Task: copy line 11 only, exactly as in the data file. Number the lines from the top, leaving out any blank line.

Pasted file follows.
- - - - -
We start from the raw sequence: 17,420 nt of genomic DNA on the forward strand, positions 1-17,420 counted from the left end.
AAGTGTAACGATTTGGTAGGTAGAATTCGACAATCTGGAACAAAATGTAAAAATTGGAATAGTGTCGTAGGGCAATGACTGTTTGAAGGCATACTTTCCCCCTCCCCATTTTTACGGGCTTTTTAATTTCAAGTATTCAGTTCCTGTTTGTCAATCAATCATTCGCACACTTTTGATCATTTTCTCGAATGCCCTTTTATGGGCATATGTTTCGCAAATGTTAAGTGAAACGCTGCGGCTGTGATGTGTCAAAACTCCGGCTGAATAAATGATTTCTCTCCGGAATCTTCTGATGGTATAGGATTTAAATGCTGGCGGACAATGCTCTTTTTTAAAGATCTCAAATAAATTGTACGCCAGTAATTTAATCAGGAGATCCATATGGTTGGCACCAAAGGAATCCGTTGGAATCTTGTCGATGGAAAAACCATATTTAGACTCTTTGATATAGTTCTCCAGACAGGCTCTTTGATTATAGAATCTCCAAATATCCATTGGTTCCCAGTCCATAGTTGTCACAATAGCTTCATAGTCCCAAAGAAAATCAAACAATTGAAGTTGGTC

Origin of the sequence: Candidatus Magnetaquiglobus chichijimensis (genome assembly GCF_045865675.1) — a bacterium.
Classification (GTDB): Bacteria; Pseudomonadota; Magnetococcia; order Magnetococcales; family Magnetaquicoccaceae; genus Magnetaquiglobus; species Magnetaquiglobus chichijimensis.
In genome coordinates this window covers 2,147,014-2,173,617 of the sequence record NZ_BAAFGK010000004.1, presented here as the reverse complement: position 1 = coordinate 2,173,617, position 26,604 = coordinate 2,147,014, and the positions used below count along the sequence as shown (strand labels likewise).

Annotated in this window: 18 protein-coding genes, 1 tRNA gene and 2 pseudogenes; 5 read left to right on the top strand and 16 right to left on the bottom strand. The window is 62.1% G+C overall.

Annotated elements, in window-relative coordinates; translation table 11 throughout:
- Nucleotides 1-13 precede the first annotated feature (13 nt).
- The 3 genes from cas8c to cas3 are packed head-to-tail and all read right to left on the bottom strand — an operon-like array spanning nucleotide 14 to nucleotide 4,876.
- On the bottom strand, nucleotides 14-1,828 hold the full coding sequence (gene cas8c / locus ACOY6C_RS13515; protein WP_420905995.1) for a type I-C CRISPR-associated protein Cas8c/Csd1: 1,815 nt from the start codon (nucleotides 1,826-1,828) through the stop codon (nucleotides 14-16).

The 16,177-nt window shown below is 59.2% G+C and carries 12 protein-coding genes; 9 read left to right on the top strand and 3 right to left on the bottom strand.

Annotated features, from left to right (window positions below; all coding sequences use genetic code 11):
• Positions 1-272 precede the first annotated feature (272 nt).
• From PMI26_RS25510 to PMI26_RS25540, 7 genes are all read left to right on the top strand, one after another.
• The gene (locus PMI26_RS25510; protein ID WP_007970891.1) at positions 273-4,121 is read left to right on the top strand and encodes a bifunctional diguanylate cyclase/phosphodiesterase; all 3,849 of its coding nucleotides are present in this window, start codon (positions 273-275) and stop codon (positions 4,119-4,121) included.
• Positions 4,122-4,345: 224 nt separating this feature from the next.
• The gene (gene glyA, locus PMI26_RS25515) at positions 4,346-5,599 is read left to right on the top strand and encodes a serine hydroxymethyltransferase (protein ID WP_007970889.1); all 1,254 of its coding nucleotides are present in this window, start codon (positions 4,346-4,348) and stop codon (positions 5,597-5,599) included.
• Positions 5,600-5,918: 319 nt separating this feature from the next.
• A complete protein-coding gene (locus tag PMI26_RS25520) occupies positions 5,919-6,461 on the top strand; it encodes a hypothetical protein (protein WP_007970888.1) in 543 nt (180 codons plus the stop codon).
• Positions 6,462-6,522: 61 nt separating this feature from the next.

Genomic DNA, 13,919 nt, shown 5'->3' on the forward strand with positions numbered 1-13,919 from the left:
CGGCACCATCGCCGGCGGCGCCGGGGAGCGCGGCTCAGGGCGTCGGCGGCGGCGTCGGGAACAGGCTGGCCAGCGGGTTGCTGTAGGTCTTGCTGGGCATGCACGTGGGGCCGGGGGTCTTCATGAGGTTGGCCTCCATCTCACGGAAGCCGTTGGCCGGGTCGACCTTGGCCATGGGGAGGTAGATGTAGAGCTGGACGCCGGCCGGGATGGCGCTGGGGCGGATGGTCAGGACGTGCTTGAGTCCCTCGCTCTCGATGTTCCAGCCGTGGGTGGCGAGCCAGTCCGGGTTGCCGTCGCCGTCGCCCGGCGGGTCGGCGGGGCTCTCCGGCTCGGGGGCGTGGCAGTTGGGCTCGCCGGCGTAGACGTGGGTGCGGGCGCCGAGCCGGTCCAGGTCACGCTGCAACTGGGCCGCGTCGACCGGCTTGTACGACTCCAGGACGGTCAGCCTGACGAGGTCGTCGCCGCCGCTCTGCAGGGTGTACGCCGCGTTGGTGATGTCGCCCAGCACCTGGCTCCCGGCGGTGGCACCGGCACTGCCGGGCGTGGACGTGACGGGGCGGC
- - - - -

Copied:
The 16,177-nt window shown below is 59.2% G+C and carries 12 protein-coding genes; 9 read left to right on the top strand and 3 right to left on the bottom strand.